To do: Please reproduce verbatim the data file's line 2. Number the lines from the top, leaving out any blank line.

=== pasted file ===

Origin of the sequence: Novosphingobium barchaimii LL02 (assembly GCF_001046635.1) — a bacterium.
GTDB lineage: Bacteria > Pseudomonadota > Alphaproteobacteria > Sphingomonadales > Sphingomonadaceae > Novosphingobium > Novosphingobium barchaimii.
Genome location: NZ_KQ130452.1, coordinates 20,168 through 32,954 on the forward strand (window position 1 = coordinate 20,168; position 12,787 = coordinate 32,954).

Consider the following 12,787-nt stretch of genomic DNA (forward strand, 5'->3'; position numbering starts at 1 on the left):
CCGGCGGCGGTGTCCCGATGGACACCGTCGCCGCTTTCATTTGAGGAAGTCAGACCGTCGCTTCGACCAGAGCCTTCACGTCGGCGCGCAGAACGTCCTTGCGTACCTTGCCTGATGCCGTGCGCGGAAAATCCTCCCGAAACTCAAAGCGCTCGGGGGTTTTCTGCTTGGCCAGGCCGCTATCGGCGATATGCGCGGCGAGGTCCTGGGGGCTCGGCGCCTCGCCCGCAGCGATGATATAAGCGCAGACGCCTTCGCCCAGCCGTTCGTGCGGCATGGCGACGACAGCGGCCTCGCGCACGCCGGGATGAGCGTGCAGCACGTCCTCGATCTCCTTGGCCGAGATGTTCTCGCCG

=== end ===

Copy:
GTDB lineage: Bacteria > Pseudomonadota > Alphaproteobacteria > Sphingomonadales > Sphingomonadaceae > Novosphingobium > Novosphingobium barchaimii.